Robertson asked aldermen to table the approval of the contract to allow the city to review the process.

“As a taxpayer in the city of Quincy, I’m looking at this proposal, and at $208,000 a year for five years, I know for a fact that a not-for-profit can do it significantly lower,” she said. “We raise money. We get grants. The vast majority of animal control contracts are actually run across the state by not-for-profits. … We should have the opportunity to look at lower-cost options that are available within the city of Quincy.”

Corporation Counsel Bruce Alford said if there was a problem with the process, the city could reject the bid from the Western Illinois Veterinary Clinic and put out a new request for qualifications. However, Alderman Kelly Mays (R-3) said the city’s contract with the clinic expires July 10.

“It seems like tabling would be a proper thing to do,” Troup said. “Let us get these questions (answered), get with purchasing and report back at next week’s as to what options we have. We may not have any options, but give us the time to actually read the current contract.”

Mary-Ann Ervin, purchasing agent for the city, said notice of the RFQ was posted at City Hall and in The Herald-Whig. 

“The proposals are also issued mid-January and given almost four weeks before the actual due date of the RFQ,” Ervin said. “We also have a questions deadline so vendors can submit those via the vendor registry.”

Ervin also said people can register on the city’s website to set up their profile as a registered vendor to receive solicitations about contract bids.

Adam Yates, chief of the Quincy Police Department, said the RFQ form was downloaded “17 or 18 times.” Ervin said those downloads came from “11 or 12 unique emails.”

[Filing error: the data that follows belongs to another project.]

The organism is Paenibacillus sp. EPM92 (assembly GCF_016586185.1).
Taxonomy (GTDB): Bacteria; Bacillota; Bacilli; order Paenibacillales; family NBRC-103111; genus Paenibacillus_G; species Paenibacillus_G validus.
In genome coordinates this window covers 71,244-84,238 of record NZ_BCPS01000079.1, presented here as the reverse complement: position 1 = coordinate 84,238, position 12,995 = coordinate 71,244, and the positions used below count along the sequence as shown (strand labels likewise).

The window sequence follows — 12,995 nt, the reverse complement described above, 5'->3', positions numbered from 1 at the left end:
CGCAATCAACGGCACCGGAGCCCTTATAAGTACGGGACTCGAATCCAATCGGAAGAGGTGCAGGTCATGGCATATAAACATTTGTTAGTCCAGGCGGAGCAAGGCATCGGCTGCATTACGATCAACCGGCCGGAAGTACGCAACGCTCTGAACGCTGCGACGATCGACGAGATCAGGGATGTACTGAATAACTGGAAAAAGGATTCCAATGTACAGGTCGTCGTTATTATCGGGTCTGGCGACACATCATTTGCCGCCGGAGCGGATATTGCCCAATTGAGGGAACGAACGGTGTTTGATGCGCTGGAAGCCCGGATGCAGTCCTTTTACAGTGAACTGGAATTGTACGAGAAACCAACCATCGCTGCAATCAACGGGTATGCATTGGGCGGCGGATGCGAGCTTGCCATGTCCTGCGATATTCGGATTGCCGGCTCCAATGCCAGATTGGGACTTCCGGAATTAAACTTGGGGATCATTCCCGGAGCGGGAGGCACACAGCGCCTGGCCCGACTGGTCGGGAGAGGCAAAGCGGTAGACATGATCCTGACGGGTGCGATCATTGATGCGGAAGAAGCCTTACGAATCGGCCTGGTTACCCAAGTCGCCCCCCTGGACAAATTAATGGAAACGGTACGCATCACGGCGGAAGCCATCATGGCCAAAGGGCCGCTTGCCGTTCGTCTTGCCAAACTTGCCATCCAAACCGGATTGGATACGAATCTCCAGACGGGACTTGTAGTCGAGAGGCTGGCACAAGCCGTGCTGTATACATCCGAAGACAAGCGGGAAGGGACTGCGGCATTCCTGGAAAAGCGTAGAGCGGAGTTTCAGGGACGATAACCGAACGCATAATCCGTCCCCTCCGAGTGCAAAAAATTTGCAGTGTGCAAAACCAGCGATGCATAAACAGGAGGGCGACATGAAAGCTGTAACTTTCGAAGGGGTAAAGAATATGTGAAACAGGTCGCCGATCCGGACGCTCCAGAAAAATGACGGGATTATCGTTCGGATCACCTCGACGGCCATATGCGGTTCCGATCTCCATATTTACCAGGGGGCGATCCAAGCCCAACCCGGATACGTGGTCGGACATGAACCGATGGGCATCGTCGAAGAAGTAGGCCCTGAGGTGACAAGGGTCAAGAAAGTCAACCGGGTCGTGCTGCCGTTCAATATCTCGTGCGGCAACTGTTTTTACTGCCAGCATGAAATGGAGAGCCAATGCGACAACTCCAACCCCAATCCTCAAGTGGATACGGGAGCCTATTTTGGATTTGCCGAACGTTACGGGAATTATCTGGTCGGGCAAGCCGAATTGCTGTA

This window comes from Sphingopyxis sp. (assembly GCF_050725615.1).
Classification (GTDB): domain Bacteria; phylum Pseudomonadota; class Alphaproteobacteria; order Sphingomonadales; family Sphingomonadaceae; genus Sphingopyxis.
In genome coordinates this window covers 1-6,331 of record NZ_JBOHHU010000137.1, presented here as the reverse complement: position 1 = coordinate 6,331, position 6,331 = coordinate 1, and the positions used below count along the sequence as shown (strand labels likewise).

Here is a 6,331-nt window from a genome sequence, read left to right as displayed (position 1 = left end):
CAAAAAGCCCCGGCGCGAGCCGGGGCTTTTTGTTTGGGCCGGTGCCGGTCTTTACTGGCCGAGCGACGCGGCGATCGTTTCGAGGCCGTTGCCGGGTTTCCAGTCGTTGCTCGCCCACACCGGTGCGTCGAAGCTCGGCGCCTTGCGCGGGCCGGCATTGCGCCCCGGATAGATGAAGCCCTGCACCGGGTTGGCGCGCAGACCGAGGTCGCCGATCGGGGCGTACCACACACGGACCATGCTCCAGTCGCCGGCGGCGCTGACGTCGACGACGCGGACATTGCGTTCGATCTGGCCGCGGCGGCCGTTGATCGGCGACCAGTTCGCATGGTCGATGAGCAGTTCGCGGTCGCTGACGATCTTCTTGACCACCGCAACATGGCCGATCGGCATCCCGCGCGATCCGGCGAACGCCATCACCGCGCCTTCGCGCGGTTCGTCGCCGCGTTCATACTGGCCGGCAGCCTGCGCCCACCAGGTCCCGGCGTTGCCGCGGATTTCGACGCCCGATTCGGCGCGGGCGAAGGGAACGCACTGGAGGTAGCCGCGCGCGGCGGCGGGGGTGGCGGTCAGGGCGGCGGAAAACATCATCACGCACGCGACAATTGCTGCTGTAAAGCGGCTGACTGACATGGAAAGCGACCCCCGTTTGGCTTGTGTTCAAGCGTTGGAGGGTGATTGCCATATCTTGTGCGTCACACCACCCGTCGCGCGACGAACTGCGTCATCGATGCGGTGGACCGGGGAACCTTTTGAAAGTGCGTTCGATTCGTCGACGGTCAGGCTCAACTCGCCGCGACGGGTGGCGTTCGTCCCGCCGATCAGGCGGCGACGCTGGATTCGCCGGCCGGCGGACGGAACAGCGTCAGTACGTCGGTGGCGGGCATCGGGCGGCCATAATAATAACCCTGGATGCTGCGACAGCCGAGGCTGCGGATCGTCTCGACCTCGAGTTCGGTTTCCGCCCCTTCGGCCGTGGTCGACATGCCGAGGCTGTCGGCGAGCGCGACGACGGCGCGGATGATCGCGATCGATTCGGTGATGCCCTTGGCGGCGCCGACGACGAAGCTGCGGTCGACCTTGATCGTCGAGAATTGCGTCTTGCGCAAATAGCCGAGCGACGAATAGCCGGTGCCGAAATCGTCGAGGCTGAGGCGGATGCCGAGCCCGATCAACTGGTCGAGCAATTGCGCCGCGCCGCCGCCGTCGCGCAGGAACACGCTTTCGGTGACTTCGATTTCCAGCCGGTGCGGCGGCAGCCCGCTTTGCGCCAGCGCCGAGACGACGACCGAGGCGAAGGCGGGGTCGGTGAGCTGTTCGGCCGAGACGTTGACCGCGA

“We have about 1,925 registered vendors,” Ervin said. “Each time a vendor calls me or emails me, I make sure that they know we have to have a valid email. You need to also set up your business with the codes that reflect your business.”

In other action, aldermen:

  • Approved raffles to be conducted by the Adams County Farm Bureau, Machinist Local Lodge 822 and Blessed Sacrament Church.
  • Approved a special event application for the Quincy Freedom Fest on July 4-5 in Clat Adams Park.
  • Learned a necessary public hearing was held on May 30, and Jay C. Albert with Integrity Community Transport LLC, satisfactorily met the requirements of a limousine owner. His license was approved.
  • Approved making an insurance premium payment of $8,235 to Wright National Flood Insurance Company of St. Petersburg, Fla., for flood insurance at the water treatment plant pump station.
  • Approved an invoice from Klingner and Associates for $69,114.82 for the phase 3 water supply improvement project.
  • Approved a quote from Midwest Meter, Inc., of Edinburg for $1,007,975 for water flow meters.
  • Approved the low bid from Keokuk Contractors, Inc. of Keokuk, Iowa, for $1.349 million for the CSO Phase 2B Project.
  • Approved an invoice from Badger Meter of Milwaukee, Wis., for $10,572 for the renewal of cellular-based automatic meter reading software and meter reading services.
  • Approved a resolution to engage PMA Securities, LLC, and signed a municipal advisory agreement for the intended borrowing/issuance of $20 million of general obligation bonds.
  • Sent an ordinance putting an “All Way Stop” at the intersection of South 38th and Newcastle Drive back to the Traffic Committee.